The stretch of West 51st Street is far from Chicago’s busiest road, carrying only two lanes of traffic and dead-ending before Pulaski and the CTA’s Orange Line tracks.
Still, the 3900 block of 51st got lots of attention from city snow-removal crews during and after last weekend’s intense winter storm.
The plows pushed through the block as early as 6:48 a.m. on Sunday and again at 10:31 p.m. that day. They returned two times Monday and gave a fifth sweep on Tuesday morning, according to city Plow Tracker data gleaned by clearstreets.org.
You see, 51st is where you’ll find the 5,600-square-foot home of the City Council’s longest-serving and most-powerful member, Finance Committee Chairman Ed Burke, and his wife, Illinois Supreme Court Justice Anne Burke.
Hours after the last snowflake fell on the U.S. and Chicago flags flying in front of the Burke home, the block and the two one-way streets leading to and away from it were nearly as free of snow as they’ll be on the Fourth of July.
A couple of blocks away, the people spinning their wheels in deep snow still waited for the first plows to arrive.
“Just because he’s a politician shouldn’t mean he has privileges,” Johnny Gonzalez, 30, said.
But Burke’s spokesman, Donal Quinlan, says no strings were pulled.
The veteran alderman’s street “is classified as an arterial street — not a side street,” Quinlan said Tuesday. “As you are aware, all arterial streets get plowed faster.”
Department of Streets and Sanitation officials could not immediately confirm that the Burkes’ stretch of 51st was designated as an arterial street. Nor did they tell me how the city determines which streets count as arterials for the purposes of snow removal.
It seems hard to argue that 51st between Kedzie and the Burkes’ really should be an arterial route. You cannot take 51st to the Burkes’ house and leave their block without making a U-turn or going the wrong way down a one-way street.
In any case, Burke is unopposed in the Feb. 24 election, so there’s no opponent to try to capitalize on the situation.
Mayor Rahm Emanuel’s administration clearly hoped to dispel any suggestion that clout affects snow-removal service when it began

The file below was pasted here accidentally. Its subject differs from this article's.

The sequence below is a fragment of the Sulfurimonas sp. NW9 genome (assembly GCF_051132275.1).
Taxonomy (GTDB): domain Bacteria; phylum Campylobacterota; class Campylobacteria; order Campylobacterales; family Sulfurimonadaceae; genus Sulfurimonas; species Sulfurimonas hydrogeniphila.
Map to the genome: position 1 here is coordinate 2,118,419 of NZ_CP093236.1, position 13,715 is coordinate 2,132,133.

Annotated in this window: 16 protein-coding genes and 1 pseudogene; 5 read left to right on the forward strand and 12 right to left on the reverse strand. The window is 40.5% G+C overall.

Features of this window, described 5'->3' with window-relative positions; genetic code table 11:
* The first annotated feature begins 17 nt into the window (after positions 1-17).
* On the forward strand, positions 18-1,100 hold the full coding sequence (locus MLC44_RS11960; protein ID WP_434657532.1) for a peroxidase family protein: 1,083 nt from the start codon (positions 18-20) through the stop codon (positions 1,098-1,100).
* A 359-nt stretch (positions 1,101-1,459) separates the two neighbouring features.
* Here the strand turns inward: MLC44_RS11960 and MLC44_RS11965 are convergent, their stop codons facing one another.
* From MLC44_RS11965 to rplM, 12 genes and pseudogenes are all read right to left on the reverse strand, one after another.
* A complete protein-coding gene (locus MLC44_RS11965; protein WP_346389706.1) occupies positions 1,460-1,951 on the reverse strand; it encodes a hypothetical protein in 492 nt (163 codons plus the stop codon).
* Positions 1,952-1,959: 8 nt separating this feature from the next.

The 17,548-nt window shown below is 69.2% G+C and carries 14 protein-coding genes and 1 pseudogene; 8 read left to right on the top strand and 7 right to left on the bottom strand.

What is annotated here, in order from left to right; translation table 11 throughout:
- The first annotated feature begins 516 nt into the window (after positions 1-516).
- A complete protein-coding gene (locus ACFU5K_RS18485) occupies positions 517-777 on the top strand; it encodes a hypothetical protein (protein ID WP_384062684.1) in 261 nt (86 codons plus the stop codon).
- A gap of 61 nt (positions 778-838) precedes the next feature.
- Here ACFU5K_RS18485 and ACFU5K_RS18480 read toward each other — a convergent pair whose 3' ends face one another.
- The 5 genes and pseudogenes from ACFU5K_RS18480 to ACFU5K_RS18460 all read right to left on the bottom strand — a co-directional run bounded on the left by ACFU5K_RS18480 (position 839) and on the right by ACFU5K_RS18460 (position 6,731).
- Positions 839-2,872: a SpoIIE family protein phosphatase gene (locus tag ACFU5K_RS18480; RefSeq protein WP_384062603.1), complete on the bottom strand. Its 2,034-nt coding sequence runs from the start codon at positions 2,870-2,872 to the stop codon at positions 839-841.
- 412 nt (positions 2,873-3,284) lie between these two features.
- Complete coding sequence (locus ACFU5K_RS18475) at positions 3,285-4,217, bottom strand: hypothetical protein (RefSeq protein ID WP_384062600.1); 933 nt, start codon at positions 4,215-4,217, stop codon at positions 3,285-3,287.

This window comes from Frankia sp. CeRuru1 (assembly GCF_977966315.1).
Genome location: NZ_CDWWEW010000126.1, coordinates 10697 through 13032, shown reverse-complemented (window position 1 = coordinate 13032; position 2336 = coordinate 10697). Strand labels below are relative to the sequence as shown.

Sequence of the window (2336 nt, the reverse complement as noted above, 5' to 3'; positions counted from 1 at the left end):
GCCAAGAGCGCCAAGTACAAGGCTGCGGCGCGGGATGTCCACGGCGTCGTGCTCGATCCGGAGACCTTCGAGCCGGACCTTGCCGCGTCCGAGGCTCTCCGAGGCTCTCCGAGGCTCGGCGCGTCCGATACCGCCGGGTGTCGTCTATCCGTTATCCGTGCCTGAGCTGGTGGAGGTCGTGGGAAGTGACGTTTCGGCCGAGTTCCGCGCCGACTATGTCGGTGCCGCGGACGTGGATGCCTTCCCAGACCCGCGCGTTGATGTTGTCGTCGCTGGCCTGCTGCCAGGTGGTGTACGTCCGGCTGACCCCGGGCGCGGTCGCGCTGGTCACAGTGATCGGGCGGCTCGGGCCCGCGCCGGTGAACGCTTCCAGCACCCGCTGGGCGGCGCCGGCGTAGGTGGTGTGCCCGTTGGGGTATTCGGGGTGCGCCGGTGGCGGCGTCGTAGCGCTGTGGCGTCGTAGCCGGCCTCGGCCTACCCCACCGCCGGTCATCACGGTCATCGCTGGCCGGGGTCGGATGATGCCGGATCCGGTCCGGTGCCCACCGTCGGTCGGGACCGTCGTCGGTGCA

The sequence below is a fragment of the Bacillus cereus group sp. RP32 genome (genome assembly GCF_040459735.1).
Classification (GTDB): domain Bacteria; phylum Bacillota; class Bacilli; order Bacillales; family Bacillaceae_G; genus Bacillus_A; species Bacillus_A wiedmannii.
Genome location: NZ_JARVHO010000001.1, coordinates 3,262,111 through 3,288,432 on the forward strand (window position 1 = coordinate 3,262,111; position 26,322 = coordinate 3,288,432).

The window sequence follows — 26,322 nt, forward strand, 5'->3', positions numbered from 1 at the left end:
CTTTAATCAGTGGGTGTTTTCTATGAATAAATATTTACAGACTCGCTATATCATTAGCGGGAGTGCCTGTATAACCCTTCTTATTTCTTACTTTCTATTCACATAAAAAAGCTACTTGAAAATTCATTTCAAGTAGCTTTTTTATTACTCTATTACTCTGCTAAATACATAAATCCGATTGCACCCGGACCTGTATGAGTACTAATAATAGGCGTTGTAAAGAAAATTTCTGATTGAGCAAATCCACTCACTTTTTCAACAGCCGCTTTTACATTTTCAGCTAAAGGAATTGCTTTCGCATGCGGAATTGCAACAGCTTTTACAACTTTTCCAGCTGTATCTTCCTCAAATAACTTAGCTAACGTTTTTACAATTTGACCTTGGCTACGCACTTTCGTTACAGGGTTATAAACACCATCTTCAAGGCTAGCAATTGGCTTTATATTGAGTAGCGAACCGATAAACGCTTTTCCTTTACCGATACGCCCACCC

releasing real-time data emitted from tracking devices on Streets and San trucks a few years ago.
The team at clearstreets.org “scrapes” data displayed on the city’s Plow Tracker site and archives it. One of the creators ofclearstreets.org, Derek Eder, helped me use the information to determine the validity of social-media rumors that influence peddling tainted the blizzard response.
One woman on Twitter noted that the plows passed the Northwest Side home of Ald. Margaret Laurino (39th) on Sunday morning, a day before they were said to be deviating from arterial streets to start clearing the side routes.
“Only main thoroughfares being plowed. Nah. It’s good to be an alderman,” the woman tweeted.
Laurino lives on the corner of a typical residential side street and a somewhat busier road, Rogers. Laurino’s spokesman, Manuel Galvan, says Rogers is part of a third category of Chicago roads called feeder streets. They lead into arterials — Rogers connects with Peterson — and they can get cleared more rapidly than the sides.
On Monday afternoon, Laurino’s block of Kenneth looked like every other snow-packed side street. I had to get out and help push a car free before I could drive by Laurino’s house.
Eder later confirmed that nearby side streets were treated “pretty equitably” compared to Laurino’s block, according to the Plow Tracker data.
With the city election three weeks away, another politician who most definitely did not want to risk looking like he got favorable snow-removal treatment was the mayor.
Emanuel was blessed that the snowstorm hit over the weekend, rather than on a workday.
And nobody can say the mayor got VIP treatment from Streets and San. Clearstreets.org shows the first plow did not pass the Emanuel house on the North Side until after 4 p.m. Monday — well after city officials said crews began pushing down side streets.
Just as politicians would be wise to make sure they have higher property-tax bills than the neighbors, they might do well to ask for the plows to steer clear of their blocks until the constituents are served. At least after pre-election blizzards.
Source: Chicago Suntimes